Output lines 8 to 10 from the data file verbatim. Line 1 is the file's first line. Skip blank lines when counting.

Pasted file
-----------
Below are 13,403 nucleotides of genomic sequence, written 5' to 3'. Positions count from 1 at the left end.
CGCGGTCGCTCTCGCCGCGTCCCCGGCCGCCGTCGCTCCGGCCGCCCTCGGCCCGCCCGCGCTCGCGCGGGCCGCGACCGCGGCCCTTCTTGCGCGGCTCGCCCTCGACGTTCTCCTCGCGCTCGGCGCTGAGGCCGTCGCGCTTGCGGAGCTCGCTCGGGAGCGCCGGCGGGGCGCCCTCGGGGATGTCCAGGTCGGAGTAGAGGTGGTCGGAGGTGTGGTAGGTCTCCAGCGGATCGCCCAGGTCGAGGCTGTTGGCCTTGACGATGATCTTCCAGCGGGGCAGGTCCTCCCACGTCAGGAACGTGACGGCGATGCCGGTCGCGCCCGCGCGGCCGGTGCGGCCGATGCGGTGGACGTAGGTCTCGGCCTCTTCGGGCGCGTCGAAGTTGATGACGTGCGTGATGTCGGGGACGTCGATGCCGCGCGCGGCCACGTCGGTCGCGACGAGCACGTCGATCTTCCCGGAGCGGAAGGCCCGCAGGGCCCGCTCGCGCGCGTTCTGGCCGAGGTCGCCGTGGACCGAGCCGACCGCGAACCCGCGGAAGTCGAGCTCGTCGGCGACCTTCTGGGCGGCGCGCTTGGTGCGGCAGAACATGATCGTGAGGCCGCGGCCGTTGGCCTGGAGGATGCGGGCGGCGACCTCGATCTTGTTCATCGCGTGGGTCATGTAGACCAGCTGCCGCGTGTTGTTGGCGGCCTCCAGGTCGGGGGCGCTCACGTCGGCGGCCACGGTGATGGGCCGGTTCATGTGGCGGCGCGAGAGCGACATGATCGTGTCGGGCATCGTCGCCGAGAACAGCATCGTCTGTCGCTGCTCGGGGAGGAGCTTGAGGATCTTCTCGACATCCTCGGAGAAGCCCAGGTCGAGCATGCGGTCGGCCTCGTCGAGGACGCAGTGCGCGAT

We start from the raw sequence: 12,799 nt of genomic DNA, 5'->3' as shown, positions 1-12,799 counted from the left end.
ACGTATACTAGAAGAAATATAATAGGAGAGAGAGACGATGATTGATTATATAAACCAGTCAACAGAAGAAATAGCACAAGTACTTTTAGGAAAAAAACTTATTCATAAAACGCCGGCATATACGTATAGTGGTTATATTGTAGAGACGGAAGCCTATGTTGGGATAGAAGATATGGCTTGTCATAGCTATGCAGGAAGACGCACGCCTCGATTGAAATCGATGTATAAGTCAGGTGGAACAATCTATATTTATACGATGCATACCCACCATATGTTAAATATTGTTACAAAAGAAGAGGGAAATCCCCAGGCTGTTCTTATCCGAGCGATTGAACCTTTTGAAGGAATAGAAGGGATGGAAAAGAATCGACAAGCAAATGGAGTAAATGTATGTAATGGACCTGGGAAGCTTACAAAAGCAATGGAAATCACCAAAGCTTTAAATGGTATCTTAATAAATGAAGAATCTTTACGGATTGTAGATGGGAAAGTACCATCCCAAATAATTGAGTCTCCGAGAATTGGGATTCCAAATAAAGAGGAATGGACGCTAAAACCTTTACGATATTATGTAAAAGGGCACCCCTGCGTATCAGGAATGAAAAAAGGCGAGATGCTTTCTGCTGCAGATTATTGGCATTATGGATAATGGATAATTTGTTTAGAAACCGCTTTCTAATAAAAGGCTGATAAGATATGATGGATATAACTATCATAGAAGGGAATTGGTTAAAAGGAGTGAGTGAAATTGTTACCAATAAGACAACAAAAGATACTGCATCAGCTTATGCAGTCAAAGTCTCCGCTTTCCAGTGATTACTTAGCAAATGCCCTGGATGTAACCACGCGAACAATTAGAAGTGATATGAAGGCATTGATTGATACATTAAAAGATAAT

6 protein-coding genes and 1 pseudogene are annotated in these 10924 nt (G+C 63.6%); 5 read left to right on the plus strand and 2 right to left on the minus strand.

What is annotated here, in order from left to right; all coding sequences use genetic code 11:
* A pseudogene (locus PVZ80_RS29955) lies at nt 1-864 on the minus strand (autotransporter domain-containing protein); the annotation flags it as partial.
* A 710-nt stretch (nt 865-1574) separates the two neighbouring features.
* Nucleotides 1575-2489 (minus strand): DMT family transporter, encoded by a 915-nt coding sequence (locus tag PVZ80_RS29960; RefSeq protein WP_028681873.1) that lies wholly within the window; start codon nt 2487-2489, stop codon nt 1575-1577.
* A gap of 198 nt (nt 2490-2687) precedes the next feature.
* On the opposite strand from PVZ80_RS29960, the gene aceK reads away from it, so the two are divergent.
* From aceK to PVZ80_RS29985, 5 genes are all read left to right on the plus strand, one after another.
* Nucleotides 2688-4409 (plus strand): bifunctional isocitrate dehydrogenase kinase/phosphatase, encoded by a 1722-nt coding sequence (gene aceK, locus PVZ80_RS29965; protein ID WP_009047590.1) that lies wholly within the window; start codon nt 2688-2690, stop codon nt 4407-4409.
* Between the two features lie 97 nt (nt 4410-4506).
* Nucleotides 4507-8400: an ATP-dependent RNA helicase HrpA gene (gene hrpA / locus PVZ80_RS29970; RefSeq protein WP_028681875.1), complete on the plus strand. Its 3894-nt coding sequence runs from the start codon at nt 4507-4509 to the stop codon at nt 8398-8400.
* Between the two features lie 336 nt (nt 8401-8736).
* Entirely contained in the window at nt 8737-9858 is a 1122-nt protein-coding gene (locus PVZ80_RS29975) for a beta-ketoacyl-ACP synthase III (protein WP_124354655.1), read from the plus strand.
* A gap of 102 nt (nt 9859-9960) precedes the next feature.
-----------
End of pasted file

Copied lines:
* A 710-nt stretch (nt 865-1574) separates the two neighbouring features.
* Nucleotides 1575-2489 (minus strand): DMT family transporter, encoded by a 915-nt coding sequence (locus tag PVZ80_RS29960; RefSeq protein WP_028681873.1) that lies wholly within the window; start codon nt 2487-2489, stop codon nt 1575-1577.
* A gap of 198 nt (nt 2490-2687) precedes the next feature.